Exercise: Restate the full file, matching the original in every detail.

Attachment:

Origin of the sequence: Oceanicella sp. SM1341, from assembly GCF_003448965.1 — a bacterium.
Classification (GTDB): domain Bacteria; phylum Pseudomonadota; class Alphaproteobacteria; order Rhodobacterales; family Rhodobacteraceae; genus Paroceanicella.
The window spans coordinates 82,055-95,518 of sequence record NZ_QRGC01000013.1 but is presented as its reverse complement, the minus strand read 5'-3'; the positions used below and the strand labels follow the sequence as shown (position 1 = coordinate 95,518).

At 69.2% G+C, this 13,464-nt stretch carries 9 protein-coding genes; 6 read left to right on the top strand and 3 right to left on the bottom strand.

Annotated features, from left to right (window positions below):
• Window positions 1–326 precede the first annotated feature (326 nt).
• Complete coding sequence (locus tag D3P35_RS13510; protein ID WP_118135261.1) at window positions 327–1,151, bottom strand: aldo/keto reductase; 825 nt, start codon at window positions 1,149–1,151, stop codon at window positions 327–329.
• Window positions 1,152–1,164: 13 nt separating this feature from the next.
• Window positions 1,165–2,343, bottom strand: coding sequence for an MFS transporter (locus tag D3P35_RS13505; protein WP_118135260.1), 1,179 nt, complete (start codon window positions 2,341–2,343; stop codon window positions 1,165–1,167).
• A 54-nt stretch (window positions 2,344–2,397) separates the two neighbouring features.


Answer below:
Origin of the sequence: Oceanicella sp. SM1341, from assembly GCF_003448965.1 — a bacterium.
Classification (GTDB): domain Bacteria; phylum Pseudomonadota; class Alphaproteobacteria; order Rhodobacterales; family Rhodobacteraceae; genus Paroceanicella.
The window spans coordinates 82,055-95,518 of sequence record NZ_QRGC01000013.1 but is presented as its reverse complement, the minus strand read 5'-3'; the positions used below and the strand labels follow the sequence as shown (position 1 = coordinate 95,518).

At 69.2% G+C, this 13,464-nt stretch carries 9 protein-coding genes; 6 read left to right on the top strand and 3 right to left on the bottom strand.

Annotated features, from left to right (window positions below):
• Window positions 1–326 precede the first annotated feature (326 nt).
• Complete coding sequence (locus tag D3P35_RS13510; protein ID WP_118135261.1) at window positions 327–1,151, bottom strand: aldo/keto reductase; 825 nt, start codon at window positions 1,149–1,151, stop codon at window positions 327–329.
• Window positions 1,152–1,164: 13 nt separating this feature from the next.
• Window positions 1,165–2,343, bottom strand: coding sequence for an MFS transporter (locus tag D3P35_RS13505; protein WP_118135260.1), 1,179 nt, complete (start codon window positions 2,341–2,343; stop codon window positions 1,165–1,167).
• A 54-nt stretch (window positions 2,344–2,397) separates the two neighbouring features.